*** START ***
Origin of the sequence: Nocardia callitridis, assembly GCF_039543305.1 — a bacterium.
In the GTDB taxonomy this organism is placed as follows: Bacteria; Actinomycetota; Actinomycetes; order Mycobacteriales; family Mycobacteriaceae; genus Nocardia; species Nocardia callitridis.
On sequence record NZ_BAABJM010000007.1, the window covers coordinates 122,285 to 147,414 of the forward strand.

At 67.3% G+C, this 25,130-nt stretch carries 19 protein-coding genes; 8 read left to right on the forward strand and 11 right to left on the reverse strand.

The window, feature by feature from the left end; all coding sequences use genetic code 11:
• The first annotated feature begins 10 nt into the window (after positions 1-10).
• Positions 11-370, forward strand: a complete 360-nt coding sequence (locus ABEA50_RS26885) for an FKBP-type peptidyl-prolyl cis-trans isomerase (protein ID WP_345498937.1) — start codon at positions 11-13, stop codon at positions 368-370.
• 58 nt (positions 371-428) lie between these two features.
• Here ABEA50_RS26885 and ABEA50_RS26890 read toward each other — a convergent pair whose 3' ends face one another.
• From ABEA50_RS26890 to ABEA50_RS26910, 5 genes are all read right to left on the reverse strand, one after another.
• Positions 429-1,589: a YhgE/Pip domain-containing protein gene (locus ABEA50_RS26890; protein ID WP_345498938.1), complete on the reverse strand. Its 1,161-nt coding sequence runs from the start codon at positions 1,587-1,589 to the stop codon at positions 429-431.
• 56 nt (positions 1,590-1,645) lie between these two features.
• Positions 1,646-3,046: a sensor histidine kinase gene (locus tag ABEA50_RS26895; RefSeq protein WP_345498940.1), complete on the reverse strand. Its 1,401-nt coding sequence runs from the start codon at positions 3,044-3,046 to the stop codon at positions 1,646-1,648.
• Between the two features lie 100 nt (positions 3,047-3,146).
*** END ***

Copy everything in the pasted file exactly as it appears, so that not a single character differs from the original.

Origin of the sequence: Nocardia callitridis, assembly GCF_039543305.1 — a bacterium.
In the GTDB taxonomy this organism is placed as follows: Bacteria; Actinomycetota; Actinomycetes; order Mycobacteriales; family Mycobacteriaceae; genus Nocardia; species Nocardia callitridis.
On sequence record NZ_BAABJM010000007.1, the window covers coordinates 122,285 to 147,414 of the forward strand.

At 67.3% G+C, this 25,130-nt stretch carries 19 protein-coding genes; 8 read left to right on the forward strand and 11 right to left on the reverse strand.

The window, feature by feature from the left end; all coding sequences use genetic code 11:
• The first annotated feature begins 10 nt into the window (after positions 1-10).
• Positions 11-370, forward strand: a complete 360-nt coding sequence (locus ABEA50_RS26885) for an FKBP-type peptidyl-prolyl cis-trans isomerase (protein ID WP_345498937.1) — start codon at positions 11-13, stop codon at positions 368-370.
• 58 nt (positions 371-428) lie between these two features.
• Here ABEA50_RS26885 and ABEA50_RS26890 read toward each other — a convergent pair whose 3' ends face one another.
• From ABEA50_RS26890 to ABEA50_RS26910, 5 genes are all read right to left on the reverse strand, one after another.
• Positions 429-1,589: a YhgE/Pip domain-containing protein gene (locus ABEA50_RS26890; protein ID WP_345498938.1), complete on the reverse strand. Its 1,161-nt coding sequence runs from the start codon at positions 1,587-1,589 to the stop codon at positions 429-431.
• 56 nt (positions 1,590-1,645) lie between these two features.
• Positions 1,646-3,046: a sensor histidine kinase gene (locus tag ABEA50_RS26895; RefSeq protein WP_345498940.1), complete on the reverse strand. Its 1,401-nt coding sequence runs from the start codon at positions 3,044-3,046 to the stop codon at positions 1,646-1,648.
• Between the two features lie 100 nt (positions 3,047-3,146).